Glass Painting


Copyright © 1996-2018  Geoffrey Wallace Stained Glass


Vitreous glass paint is a compound of ferrous oxide and fluxes mixed with a liquid medium such as water, oil, vinegar or any of a score of other mediums depending on the desired effect. It is applied by hand, using various brushes, to the interior surface of the glass and fired in a kiln to fuse it with the glass surface. Opaque black or brown in colour, glass paint is the traditional material of stained glass artists and provides all the detail we observe in a window: faces, drapery, decorative borders, etc.  Contrary to common belief, the glass is not ‘coloured’ through painting as the various colours are provided by the pot glass that is cut to make up the design.

Once the glass has been cut the various pieces are set out in position and fixed to a light easel before the process of painting begins.  Glass paint is applied in separate stages to slowly build up the required tonal density, with a kiln firing required at each stage to ‘fix’ the paint to the glass.  The first stage is usually the application of the line work which is applied with fine ox hair tracing brushes.  After the lines have been fired the matting begins which is the process of applying a semi-opaque wash to the glass and blending or stippling with a badger blender.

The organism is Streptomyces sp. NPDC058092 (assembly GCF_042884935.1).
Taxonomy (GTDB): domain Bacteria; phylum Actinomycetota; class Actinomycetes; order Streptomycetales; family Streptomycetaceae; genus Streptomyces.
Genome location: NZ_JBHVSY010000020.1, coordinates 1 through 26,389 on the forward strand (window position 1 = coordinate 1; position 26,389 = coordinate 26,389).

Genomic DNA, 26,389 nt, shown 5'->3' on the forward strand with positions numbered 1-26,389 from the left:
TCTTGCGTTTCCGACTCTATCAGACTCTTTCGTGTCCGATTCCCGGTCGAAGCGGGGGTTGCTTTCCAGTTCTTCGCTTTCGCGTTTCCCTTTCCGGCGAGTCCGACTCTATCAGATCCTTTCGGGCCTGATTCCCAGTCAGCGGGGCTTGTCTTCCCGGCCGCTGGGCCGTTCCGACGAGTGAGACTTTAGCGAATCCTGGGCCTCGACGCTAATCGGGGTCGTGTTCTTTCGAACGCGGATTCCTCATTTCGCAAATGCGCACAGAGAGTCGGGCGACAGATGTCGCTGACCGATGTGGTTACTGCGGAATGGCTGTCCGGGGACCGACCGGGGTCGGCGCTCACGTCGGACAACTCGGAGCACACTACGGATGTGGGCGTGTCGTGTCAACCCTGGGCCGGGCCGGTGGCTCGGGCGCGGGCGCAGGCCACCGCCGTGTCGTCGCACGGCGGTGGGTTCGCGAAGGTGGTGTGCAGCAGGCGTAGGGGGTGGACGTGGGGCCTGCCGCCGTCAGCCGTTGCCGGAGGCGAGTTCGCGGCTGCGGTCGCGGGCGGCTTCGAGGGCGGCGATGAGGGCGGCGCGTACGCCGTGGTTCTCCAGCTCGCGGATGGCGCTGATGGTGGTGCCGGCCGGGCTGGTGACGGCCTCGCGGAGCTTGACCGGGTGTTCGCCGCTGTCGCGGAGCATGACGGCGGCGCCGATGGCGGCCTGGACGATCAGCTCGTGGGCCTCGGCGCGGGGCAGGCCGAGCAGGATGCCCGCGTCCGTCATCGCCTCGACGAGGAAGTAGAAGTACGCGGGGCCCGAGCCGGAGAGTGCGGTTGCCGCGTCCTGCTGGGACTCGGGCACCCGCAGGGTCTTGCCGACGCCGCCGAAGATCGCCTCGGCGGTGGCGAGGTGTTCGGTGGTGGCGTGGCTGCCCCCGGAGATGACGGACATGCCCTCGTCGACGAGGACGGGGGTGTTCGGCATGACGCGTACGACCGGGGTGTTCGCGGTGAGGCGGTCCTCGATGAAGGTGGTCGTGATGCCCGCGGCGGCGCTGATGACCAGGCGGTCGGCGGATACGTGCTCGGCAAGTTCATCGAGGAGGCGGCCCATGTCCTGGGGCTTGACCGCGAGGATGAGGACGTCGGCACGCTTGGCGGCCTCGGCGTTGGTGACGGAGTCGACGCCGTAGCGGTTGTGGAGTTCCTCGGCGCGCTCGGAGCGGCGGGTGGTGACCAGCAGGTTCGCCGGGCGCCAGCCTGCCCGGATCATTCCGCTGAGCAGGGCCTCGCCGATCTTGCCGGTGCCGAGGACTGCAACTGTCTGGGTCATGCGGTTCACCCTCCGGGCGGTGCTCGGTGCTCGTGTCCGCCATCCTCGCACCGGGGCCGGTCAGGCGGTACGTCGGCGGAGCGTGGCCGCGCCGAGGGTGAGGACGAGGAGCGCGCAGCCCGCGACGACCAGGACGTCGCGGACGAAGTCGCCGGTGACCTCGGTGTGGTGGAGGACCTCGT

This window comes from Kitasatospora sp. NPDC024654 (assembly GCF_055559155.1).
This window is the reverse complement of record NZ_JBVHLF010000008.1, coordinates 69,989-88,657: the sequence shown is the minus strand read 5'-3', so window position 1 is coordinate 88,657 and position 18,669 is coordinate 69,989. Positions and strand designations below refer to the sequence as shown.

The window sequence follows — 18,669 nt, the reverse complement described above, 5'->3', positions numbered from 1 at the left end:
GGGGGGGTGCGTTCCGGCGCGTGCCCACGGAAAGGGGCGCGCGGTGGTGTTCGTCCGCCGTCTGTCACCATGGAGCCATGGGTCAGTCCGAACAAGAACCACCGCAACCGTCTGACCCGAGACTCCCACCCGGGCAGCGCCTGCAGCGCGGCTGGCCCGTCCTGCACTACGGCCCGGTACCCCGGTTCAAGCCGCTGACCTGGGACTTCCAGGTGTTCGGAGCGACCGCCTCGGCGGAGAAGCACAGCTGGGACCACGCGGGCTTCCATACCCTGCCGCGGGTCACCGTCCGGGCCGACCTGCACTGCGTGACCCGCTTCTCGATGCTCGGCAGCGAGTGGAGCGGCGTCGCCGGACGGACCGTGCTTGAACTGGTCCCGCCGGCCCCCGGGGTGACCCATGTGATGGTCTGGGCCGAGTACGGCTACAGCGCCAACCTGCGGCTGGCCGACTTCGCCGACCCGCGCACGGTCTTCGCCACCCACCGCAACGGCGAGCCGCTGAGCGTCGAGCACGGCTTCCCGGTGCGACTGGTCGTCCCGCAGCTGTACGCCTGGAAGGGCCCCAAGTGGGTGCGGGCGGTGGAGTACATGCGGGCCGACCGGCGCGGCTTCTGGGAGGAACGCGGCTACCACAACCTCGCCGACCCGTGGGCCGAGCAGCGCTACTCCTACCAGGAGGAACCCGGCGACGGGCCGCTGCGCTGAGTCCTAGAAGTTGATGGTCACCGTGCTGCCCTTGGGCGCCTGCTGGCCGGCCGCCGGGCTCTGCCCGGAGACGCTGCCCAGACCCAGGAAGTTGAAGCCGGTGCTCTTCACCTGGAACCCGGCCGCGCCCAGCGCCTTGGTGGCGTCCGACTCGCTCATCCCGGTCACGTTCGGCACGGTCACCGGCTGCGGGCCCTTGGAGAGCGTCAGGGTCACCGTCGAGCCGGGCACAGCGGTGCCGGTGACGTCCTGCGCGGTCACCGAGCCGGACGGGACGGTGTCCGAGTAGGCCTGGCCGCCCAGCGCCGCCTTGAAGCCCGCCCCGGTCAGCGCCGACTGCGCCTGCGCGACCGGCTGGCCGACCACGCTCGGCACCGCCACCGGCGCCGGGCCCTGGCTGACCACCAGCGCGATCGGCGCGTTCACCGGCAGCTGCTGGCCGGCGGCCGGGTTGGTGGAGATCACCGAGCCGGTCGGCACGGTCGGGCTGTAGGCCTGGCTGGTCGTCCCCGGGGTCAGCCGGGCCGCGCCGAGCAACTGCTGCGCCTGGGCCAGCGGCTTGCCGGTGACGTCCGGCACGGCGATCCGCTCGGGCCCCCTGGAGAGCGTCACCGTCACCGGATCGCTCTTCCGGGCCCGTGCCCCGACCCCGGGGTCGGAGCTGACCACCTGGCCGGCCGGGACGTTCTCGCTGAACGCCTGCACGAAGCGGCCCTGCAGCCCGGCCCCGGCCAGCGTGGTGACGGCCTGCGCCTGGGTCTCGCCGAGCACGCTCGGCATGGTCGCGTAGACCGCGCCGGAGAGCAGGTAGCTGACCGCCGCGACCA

The unfired glass paint is quite soft and areas of the matte are easily removed, lightened, highlighted or blended to create the desired tonal qualities within the window. This process of removing the dark areas of matte is known as ‘painting with light’.  Traditional glass painting usually requires a minimum of two applications of matte but this can often increase to six or more in particular areas such as faces and intricate drapery.

Raw glass, cut to shape.

Painted trace lines.

First matte.

Second matte.

Third matte.

Finished window after staining.

Painting the trace lines.

Applying the matte.

Blending the matte.

Painting with light.

Highlighting with quill.